- Bill Hwang built a fortune of around $20 billion but lost it in a matter of days, Bloomberg reported.
- His hedge fund Archegos Capital Management ballooned on successful bets on global tech firms.
- But it all came crashing down when Hwang’s highly leveraged bets started to go awry.
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Bill Hwang built up a fortune of around $20 billion through savvy investments, but then lost it all in 2 days in March as his Archegos investment fund imploded after some of his bets went awry, a report has said.
Hwang, an alumnus of famed hedge fund Tiger Management, took around $200 million in 2013 and turned it into a $20 billion net worth by betting successfully on technology stocks, Bloomberg said in the most detailed look at Archegos’ finances yet.
But it all came crashing down at the end of March when some of Hwang’s highly leveraged bets started to go wrong and his banks sold huge chunks of his investments. The sales knocked around $35 billion off the value of various US media and Chinese tech firms in a day.
Bloomberg reported that Hwang’s early investments through his Archegos Capital Management family office included Amazon, travel-booking company Expedia, LinkedIn and Netflix, the latter of which reaped a $1 billion payday. Bloomberg cited people familiar with Hwang’s investments.
Hwang’s bets at some point shifted towards a broader range of firms, in particular media conglomerates ViacomCBS and Discovery. He also loaded up on Chinese tech companies such as Baidu and GSX Techedu.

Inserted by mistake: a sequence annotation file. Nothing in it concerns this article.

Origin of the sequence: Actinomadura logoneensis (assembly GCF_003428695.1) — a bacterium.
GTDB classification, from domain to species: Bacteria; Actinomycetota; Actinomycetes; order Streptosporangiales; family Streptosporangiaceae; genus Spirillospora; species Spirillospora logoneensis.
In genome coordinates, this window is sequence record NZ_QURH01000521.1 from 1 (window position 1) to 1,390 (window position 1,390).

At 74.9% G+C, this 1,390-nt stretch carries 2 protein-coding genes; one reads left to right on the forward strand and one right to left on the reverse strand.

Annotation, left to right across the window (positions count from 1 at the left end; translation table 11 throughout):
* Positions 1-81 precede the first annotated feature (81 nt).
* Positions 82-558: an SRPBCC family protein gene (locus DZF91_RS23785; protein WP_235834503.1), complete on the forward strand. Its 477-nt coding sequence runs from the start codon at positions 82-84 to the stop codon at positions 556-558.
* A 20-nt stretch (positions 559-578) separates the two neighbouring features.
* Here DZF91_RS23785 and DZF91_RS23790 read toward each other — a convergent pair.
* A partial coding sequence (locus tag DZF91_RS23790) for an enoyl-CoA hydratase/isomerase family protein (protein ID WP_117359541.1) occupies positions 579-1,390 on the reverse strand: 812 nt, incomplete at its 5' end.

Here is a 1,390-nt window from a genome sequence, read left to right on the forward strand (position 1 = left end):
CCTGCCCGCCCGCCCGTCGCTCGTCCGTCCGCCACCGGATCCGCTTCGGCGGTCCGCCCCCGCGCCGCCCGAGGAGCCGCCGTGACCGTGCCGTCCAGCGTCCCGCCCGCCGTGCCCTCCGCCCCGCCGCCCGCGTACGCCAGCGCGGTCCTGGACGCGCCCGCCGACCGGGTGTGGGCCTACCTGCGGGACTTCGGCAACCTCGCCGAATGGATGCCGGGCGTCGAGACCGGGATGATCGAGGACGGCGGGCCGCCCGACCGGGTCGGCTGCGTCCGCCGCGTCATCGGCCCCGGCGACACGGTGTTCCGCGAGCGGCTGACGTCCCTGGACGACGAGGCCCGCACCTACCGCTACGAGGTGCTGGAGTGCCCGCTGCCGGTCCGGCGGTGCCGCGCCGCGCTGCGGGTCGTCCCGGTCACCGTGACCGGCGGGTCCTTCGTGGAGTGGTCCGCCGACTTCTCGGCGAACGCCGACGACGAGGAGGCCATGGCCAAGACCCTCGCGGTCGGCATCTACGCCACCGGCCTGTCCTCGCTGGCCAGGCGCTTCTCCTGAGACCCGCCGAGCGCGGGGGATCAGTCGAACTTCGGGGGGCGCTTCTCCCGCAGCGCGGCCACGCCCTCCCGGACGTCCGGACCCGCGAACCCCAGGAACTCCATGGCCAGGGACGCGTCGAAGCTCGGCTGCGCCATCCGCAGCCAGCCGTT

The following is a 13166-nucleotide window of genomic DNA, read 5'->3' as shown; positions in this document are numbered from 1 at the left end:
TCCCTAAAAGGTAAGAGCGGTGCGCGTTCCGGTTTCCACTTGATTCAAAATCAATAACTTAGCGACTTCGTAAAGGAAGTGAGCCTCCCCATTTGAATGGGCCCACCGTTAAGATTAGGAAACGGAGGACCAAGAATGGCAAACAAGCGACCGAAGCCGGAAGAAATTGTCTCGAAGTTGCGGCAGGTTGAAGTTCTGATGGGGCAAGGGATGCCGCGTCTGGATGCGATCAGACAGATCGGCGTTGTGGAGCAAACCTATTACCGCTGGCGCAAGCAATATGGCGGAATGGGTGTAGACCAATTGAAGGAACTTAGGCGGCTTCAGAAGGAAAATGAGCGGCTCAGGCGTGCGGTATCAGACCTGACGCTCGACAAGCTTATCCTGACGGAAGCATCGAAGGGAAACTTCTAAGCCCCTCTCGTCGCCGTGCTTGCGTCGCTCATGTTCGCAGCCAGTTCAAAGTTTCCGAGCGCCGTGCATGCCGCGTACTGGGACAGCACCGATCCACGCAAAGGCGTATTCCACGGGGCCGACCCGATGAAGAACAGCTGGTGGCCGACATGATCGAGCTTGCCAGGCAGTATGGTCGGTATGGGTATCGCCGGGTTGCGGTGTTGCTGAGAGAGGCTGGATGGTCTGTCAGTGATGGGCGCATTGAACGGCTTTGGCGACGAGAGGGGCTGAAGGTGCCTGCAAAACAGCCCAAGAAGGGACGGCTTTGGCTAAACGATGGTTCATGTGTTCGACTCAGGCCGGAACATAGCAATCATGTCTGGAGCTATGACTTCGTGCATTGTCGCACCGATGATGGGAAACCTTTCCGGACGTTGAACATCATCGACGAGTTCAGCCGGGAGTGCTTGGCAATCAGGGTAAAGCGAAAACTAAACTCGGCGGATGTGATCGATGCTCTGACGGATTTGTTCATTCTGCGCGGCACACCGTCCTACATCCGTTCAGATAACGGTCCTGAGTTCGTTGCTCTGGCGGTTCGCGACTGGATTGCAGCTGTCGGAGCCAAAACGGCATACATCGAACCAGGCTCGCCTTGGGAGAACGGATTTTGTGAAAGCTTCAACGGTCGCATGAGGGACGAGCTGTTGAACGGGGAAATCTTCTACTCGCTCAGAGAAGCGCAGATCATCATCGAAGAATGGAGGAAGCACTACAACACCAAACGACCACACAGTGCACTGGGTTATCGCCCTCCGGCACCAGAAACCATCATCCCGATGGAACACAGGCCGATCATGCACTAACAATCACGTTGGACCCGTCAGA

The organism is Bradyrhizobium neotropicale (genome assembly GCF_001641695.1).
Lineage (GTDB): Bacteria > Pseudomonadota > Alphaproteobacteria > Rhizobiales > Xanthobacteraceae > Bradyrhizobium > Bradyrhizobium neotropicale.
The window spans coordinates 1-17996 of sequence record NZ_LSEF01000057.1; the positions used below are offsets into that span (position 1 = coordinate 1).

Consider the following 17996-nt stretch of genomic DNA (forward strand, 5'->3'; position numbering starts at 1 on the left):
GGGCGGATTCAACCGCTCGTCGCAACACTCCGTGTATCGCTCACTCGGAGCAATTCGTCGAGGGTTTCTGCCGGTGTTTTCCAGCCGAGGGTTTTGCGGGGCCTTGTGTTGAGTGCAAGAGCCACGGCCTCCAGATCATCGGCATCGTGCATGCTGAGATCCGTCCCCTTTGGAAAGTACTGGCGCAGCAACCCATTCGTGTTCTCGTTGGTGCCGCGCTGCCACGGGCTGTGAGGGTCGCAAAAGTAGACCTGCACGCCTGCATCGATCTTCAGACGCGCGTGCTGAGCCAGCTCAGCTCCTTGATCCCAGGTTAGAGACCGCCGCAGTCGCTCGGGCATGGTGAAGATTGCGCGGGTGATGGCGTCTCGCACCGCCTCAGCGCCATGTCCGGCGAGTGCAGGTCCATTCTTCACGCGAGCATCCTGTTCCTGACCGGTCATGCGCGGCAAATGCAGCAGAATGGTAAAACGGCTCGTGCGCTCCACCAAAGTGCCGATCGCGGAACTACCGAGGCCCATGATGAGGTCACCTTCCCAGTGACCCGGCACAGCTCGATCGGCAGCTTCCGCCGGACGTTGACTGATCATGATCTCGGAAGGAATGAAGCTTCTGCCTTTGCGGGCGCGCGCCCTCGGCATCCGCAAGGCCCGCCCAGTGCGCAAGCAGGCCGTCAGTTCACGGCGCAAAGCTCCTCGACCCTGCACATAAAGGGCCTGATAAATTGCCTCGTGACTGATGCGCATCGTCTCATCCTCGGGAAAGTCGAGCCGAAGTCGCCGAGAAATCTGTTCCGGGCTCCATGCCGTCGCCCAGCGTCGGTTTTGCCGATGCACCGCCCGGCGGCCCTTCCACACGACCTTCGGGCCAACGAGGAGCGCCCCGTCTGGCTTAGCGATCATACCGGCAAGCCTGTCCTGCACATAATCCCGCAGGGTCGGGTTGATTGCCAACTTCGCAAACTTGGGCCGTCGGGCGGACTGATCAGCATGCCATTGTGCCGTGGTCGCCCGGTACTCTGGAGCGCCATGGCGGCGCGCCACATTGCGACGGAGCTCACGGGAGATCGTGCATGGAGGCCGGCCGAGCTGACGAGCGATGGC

Archegos’ investments powered it to a strong final quarter of 2020, with many of the stocks it held jumping more than 30%.
But the ViacomCBS bet would become particularly problematic for Hwang. It started to tumble during the week starting March 22, causing Archegos’ prime brokers – the major banks who lent it money and processed its trades – to demand more money as collateral, known in the business as a margin call.
With Hwang unable to put up the cash, Morgan Stanley sold around $5 billion of Archegos’ holdings at a discount, according to Bloomberg. Goldman then followed suit, selling billions of dollars of companies’ stock.
Some banks weren’t so fast, however, with Credit Suisse and Nomura left nursing estimated losses of $4.7 billion and $2 billion respectively.
A key reason that Hwang’s wealth collapsed so spectacularly is that he used large amounts of leverage. That is, Archegos borrowed lots of money to fund his investments, meaning it faced large losses when they went bad.
Gerard Cassidy, US bank analyst at RBC Capital Markets, told Insider in March: “Leverage is always a two-edged sword. In a bull market when prices are rising it enhances your returns. And then in a falling market, like you just saw in this particular case, it cuts your head off.”
Archegos was unavailable for comment but spokesperson Karen Kessler told Reuters at the end of March: “This is a challenging time for the family office of Archegos Capital Management, our partners and employees.”
“All plans are being discussed as Mr. Hwang and the team determine the best path forward,” she said.
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